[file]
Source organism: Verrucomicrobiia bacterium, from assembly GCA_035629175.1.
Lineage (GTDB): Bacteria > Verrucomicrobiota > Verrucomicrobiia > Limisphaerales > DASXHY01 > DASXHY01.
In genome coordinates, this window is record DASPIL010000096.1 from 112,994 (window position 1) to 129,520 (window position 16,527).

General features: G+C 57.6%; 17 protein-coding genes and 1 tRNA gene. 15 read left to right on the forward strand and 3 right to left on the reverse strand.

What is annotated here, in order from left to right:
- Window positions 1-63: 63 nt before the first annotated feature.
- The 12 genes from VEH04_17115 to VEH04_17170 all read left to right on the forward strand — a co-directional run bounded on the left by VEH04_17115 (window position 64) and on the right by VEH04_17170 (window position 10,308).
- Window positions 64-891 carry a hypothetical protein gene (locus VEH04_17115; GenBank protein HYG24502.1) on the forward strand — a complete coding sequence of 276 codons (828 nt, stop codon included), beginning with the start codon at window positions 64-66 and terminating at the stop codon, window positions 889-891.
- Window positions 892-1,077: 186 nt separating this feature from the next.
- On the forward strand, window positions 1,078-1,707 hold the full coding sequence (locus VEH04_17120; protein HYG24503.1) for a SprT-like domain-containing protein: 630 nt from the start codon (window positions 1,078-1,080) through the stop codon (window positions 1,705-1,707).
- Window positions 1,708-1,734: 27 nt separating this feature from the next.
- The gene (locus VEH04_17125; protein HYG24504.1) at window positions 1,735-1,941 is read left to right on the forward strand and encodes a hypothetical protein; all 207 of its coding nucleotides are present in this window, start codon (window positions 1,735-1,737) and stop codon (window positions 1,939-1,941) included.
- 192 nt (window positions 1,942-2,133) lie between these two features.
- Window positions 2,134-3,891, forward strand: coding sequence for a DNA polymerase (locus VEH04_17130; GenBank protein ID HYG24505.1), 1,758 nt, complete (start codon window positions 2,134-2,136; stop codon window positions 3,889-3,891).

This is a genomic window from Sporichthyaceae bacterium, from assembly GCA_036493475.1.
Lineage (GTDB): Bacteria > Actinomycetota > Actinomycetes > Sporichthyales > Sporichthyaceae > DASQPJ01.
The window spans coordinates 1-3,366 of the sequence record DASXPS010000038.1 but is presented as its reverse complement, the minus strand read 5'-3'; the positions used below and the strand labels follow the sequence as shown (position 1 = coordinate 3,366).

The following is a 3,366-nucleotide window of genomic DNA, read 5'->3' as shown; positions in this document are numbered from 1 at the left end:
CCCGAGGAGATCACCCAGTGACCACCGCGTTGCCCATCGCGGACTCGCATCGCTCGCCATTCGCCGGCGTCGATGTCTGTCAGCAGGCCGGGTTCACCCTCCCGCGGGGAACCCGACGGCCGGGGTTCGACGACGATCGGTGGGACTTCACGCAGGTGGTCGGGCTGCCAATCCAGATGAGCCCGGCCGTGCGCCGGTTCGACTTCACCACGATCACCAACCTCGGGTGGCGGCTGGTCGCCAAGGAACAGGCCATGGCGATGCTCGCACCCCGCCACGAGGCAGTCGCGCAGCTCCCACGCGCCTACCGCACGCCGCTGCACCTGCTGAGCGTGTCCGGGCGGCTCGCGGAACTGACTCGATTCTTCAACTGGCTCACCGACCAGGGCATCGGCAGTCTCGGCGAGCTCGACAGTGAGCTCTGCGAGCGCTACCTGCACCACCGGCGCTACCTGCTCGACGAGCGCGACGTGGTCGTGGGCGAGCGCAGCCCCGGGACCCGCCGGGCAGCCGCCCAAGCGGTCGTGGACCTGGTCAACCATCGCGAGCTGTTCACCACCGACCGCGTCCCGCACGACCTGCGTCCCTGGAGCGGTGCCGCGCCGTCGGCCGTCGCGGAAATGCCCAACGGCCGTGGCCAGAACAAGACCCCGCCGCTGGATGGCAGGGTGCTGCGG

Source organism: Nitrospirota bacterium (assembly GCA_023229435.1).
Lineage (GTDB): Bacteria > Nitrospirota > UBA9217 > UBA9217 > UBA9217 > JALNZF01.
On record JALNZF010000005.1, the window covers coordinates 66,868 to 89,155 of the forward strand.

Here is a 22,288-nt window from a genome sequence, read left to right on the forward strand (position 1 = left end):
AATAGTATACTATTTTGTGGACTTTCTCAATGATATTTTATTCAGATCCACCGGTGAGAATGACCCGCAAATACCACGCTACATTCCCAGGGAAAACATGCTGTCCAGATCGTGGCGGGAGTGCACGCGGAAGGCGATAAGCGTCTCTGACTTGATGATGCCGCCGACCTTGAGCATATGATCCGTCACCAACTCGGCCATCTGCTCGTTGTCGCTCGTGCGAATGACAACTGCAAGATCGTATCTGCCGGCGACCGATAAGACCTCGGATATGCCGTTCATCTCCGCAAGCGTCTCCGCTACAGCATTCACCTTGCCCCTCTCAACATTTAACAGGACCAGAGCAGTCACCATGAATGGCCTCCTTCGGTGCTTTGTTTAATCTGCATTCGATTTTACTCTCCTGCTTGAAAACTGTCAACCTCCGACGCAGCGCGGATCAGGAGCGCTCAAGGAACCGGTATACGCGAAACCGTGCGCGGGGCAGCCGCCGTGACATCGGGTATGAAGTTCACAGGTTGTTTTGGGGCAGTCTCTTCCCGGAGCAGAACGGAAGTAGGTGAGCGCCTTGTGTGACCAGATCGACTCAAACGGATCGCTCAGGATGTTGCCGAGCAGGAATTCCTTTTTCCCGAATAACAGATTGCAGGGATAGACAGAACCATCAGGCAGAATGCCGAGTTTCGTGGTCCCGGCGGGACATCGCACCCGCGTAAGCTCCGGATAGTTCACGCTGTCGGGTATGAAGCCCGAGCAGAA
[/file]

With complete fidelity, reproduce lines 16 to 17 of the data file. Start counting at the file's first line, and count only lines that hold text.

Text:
Lineage (GTDB): Bacteria > Actinomycetota > Actinomycetes > Sporichthyales > Sporichthyaceae > DASQPJ01.
The window spans coordinates 1-3,366 of the sequence record DASXPS010000038.1 but is presented as its reverse complement, the minus strand read 5'-3'; the positions used below and the strand labels follow the sequence as shown (position 1 = coordinate 3,366).